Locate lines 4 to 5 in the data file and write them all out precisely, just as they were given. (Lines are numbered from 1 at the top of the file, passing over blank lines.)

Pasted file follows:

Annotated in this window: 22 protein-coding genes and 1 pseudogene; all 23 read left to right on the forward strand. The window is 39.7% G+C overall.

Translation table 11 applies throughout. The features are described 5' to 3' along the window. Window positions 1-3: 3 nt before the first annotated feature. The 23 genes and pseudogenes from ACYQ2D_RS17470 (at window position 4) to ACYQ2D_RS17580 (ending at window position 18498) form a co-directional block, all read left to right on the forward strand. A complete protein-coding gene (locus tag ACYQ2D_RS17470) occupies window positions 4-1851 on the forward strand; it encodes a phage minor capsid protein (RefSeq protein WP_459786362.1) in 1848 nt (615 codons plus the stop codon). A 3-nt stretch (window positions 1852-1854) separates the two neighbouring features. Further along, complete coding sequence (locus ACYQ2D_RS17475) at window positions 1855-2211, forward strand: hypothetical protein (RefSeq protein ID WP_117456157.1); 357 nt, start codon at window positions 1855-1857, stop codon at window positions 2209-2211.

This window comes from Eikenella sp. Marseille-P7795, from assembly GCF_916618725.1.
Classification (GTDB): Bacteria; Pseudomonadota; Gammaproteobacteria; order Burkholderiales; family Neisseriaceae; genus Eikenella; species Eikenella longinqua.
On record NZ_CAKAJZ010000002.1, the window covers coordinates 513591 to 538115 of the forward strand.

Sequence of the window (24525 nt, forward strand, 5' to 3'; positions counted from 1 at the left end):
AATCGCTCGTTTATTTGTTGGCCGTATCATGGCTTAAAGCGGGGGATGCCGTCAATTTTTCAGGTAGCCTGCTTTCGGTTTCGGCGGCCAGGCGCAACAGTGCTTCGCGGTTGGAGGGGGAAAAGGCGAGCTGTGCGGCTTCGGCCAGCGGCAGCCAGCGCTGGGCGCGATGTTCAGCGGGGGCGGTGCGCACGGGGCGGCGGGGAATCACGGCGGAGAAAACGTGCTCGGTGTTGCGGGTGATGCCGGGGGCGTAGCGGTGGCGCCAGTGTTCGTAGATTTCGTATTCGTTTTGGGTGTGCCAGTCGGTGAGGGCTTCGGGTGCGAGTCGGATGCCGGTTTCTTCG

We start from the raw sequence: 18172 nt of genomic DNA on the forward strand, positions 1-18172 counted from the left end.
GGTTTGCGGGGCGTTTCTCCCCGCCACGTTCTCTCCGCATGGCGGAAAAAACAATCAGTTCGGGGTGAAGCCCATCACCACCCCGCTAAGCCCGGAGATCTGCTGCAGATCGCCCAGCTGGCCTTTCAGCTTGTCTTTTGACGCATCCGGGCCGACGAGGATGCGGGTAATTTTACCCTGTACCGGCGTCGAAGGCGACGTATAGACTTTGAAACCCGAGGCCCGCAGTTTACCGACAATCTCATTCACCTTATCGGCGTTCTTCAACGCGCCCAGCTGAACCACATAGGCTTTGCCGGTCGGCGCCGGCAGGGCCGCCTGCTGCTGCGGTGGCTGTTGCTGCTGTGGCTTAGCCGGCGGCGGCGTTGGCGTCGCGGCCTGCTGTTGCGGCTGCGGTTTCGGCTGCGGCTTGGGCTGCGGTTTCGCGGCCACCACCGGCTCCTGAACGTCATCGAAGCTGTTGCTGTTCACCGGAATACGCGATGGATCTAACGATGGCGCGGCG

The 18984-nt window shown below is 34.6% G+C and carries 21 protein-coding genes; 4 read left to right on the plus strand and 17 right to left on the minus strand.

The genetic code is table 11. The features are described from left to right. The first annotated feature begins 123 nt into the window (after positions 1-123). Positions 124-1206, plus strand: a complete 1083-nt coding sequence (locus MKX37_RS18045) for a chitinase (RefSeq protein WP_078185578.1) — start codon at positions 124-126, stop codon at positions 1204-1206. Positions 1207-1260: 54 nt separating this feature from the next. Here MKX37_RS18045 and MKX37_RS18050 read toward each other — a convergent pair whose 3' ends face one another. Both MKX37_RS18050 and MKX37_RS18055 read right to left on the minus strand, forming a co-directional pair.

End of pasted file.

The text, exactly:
Classification (GTDB): Bacteria; Pseudomonadota; Gammaproteobacteria; order Burkholderiales; family Neisseriaceae; genus Eikenella; species Eikenella longinqua.
On record NZ_CAKAJZ010000002.1, the window covers coordinates 513591 to 538115 of the forward strand.